Indeed there is no dearth of people who actually came to Tasmania for a holiday, but were charmed by its beauty to such an extent, that they decided to move permanently to Australia! If you one of those who are enamored by Tasmania’s beauty, that you are contemplating moving to Australia, then you will find the information on this page very helpful. Read on…
Tasmania is the one and only island state in Australia. It is also the smallest of all states of Australia and has a population of around 500,000 people. Tasmania is separated from the rest of the mainland of Australia by the Bass Strait, a water body. The island state has gorgeous landscapes and its people enjoy a unique and great lifestyle. Tasmania, also known as the “Island of Inspiration” within Australia and internationally, has been promoted as “Australia’s Natural State”. The above are good reasons behind many people moving to Tasmania.
The British first established Tasmania in 1804 as a penal colony. The convicts were transported to the place that was then known as Van Diemen’s Land. Such penal settlements were then settled at Maria Island, Port Arthur, Sarah Island and Sullivan’s Cove. The remains of those convict jails can be viewed even now at these places. At Port Arthur, they have been particularly preserved for tourism purposes.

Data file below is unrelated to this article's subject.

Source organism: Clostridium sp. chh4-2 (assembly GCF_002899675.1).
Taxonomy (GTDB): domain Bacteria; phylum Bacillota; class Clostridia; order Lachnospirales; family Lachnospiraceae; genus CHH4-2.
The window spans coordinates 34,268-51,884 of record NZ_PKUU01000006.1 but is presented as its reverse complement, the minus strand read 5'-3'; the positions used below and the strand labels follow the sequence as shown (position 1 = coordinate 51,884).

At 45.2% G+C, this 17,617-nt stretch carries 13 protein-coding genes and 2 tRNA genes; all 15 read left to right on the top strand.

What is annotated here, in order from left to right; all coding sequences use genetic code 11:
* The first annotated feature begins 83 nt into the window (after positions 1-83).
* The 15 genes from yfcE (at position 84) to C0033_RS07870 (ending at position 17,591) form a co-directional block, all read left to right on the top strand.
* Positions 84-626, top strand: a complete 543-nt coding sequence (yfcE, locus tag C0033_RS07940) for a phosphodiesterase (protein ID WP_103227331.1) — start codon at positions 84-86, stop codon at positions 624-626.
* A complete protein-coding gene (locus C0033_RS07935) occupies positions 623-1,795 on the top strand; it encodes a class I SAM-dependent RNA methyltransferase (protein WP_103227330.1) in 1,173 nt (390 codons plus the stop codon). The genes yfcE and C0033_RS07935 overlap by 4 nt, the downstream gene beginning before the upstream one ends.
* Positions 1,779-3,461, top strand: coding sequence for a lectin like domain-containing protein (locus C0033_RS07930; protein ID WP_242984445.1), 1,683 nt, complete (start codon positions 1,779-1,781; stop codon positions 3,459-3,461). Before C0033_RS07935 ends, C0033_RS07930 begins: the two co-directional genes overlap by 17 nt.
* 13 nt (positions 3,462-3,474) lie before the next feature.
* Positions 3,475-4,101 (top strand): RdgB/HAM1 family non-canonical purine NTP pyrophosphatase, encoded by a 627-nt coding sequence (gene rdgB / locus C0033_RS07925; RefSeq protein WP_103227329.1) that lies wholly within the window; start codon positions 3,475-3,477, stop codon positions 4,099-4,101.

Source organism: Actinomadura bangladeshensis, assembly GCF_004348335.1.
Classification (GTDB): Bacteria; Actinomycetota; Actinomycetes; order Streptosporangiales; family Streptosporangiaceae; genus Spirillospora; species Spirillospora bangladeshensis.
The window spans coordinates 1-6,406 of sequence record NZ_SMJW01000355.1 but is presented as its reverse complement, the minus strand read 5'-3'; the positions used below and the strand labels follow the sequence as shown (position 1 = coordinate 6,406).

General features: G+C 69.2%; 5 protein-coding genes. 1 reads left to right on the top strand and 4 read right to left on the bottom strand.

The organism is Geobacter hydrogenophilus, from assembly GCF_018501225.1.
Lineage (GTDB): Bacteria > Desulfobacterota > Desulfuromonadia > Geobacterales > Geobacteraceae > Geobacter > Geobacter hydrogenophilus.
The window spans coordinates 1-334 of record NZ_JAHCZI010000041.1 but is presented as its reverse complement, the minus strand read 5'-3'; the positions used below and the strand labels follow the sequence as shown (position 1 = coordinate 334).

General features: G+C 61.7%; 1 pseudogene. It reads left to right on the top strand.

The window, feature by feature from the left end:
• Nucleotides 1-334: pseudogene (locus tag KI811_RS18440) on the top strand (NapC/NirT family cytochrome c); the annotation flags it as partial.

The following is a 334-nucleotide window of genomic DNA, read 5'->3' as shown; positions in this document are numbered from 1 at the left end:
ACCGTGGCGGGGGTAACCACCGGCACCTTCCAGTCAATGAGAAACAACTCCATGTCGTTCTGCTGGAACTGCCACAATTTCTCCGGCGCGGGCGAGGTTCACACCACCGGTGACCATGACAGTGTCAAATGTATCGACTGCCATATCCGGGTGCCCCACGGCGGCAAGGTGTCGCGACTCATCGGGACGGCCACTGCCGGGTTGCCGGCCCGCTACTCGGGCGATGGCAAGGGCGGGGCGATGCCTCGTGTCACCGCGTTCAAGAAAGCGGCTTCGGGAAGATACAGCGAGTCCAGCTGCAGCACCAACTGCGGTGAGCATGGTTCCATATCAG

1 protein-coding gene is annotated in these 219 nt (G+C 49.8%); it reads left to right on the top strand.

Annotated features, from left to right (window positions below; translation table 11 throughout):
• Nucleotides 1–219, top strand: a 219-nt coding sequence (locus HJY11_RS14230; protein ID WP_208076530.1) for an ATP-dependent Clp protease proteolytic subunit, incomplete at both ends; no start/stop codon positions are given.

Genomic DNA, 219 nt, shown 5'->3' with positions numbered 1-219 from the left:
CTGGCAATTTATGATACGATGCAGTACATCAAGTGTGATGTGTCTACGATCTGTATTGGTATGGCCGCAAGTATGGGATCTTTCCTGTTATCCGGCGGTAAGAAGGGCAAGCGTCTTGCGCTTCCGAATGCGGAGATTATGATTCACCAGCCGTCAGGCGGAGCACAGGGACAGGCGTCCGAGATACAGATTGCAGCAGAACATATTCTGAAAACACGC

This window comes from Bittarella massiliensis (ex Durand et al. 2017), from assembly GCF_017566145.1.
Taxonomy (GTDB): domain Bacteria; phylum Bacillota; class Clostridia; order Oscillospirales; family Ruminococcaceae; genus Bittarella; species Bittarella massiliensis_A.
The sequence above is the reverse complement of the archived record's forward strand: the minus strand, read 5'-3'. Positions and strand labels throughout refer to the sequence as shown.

Tasmania can be described mainly in 2 different regions. They are namely Southern Tasmania and North West Coast.
Hobart is the capital of Tasmania. It is a small city when compared with the other cities in the rest of the Australian mainland. It is an intimate city and has a population of nearly 250,000. The urban area stretches along the Derwent River in the north and south. It has four seasons and is notable to be one of the coldest cities in Australia. The climate in Hobart is oceanic and mild.
Port Arthur is a small town located 100kms south east of Hobart in the Tasman Peninsula and is about one and half hours’ drive away from Hobart. The Port Arthur Historic Site, which is a former colony of convicts, is the main attraction of this small town.
Richmond is a historic village located in the south west of Tasmania. It is a 30-minute drive away from the capital city of Hobart. This small town is made of handmade brick, mellow stones and cobbles on the banks of the Coal River.
The Huon trail is a touring and scenic route that incorporates the Channel and the Huon valley regions. It falls to the south of Hobart city.
Launceston is situated on the Tamar River in the north of Tasmania. It is the second largest city with a population of around 70,000 in the state. It is 50 minutes away from Melbourne, in the mainland of Australia and is connected to Melbourne by daily flights. It is also connected to Sydney with daily flights and Brisbane has flights on selected days.
Devonport is the third largest city of Tasmania. It is also known as the Gateway to Tasmania as it is the arrival port for the daily service of Bass Strait Ferry from the mainland.
The North west Coast mainly covers the cities of Stanley, Wynyard and Burnie.